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How a 20-foot inflatable rodent became a union label

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A giant rat looms over Flatbush Avenue, in downtown Brooklyn. The 20-footer was inflated by organizers from Local 79, a laborers' union in New York City, to protest a non-union contractor. (Photo by Amy Crawford)

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Members of Local 79, a New York City Union, picket a non-union employer, supported by their 20-foot inflatable rat. (Photo by Amy Crawford)

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Members of Local 79, a New York City Union, chant slogans next to their inflatable rat, part of a protest against a non-union employer. (Photo by Amy Crawford)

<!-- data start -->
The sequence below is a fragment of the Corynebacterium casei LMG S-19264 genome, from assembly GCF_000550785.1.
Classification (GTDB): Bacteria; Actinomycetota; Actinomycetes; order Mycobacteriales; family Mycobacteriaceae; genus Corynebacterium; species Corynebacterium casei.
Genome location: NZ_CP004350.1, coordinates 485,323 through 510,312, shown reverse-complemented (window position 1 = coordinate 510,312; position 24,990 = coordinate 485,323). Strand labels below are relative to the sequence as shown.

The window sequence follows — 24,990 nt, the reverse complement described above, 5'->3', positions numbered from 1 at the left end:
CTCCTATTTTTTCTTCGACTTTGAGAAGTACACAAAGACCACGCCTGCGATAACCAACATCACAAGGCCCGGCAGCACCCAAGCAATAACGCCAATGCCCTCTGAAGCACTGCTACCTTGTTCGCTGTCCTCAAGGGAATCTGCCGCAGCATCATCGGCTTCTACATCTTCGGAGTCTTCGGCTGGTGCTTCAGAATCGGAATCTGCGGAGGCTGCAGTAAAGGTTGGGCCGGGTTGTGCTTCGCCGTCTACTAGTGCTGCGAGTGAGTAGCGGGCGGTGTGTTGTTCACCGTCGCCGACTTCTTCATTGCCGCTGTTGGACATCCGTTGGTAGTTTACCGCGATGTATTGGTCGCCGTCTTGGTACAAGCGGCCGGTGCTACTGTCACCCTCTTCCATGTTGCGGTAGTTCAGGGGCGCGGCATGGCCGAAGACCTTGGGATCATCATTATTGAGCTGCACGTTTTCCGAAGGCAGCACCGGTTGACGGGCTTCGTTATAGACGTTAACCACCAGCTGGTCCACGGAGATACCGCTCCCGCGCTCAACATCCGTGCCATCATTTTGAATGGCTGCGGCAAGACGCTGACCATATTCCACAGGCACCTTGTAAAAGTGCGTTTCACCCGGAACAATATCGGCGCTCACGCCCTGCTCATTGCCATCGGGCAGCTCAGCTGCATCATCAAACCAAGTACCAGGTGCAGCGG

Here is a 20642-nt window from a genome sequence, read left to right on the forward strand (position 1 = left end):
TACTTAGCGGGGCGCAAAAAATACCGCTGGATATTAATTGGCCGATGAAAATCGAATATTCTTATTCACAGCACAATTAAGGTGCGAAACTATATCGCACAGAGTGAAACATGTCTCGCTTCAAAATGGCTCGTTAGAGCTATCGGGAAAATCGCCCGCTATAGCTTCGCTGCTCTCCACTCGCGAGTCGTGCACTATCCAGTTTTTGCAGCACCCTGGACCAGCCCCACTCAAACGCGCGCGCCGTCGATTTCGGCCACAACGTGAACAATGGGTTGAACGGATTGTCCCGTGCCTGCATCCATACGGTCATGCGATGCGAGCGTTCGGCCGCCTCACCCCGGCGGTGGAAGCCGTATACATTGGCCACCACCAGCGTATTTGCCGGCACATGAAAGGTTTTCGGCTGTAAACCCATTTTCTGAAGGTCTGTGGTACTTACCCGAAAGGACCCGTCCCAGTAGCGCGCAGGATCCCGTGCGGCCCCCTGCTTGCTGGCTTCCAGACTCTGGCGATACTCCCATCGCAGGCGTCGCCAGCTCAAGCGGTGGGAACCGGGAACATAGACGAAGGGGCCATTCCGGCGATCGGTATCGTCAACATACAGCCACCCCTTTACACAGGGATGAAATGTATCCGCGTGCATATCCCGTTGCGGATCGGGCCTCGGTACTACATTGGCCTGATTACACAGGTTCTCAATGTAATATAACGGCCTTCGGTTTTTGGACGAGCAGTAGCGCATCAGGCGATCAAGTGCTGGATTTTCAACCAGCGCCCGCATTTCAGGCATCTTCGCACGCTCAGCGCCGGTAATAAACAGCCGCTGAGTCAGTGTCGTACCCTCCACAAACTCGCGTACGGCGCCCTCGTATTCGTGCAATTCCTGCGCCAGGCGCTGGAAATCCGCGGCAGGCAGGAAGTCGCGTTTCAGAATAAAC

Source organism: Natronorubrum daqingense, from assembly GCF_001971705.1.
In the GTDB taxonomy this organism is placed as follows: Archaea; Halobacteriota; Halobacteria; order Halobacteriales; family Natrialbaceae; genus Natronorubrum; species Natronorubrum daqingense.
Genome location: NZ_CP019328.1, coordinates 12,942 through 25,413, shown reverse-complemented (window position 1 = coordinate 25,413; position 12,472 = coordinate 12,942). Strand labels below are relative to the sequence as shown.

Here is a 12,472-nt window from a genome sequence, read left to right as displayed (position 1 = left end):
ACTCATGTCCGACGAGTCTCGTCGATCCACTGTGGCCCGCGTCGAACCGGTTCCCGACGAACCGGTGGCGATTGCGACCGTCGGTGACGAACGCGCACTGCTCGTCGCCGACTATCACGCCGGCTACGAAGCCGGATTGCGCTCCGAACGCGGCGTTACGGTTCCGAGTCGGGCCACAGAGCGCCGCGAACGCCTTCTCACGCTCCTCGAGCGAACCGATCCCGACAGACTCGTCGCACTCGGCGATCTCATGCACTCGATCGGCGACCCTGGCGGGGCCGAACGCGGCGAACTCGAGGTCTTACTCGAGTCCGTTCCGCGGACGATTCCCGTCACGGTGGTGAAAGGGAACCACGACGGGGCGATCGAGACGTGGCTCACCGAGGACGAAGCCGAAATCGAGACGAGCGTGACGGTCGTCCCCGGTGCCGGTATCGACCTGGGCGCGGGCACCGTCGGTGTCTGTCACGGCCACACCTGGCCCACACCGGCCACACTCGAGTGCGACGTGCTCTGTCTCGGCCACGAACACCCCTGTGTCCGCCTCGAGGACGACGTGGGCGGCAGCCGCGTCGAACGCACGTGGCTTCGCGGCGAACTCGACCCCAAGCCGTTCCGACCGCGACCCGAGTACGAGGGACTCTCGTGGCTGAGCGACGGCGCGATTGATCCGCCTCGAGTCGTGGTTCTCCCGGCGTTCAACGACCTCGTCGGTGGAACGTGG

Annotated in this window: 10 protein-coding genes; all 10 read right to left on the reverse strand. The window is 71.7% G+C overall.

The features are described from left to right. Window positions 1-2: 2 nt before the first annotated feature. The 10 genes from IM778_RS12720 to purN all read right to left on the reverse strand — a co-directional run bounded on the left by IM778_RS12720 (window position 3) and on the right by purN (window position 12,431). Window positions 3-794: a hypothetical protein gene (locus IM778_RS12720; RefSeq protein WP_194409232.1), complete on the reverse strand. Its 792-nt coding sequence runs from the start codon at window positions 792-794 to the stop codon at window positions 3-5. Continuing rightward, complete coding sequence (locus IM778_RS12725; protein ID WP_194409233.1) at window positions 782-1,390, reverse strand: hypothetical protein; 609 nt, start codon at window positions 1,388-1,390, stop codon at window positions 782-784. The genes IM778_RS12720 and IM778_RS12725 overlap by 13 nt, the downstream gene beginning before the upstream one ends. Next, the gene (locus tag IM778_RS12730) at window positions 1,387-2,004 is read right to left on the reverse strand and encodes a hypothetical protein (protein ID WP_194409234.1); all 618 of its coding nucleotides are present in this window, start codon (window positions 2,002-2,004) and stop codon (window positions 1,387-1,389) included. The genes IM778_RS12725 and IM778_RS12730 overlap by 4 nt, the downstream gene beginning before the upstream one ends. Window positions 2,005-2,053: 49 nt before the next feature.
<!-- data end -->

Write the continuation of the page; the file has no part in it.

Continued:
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The Center for Union Facts deployed its anti-union dinosaur in 2007 when the U.S. Senate was considering a bill to eliminate secret balloting in union elections and to make it easier for employees to join unions. The bill was defeated by Republicans who threatened to filibuster. (Courtesy of the Center for Union Facts)

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From Hollywood picket lines in Los Angeles to nonunion construction sites in Chicago and New York, a 20-foot inflatable rat has become one of the most recognized symbols of the labor movement.


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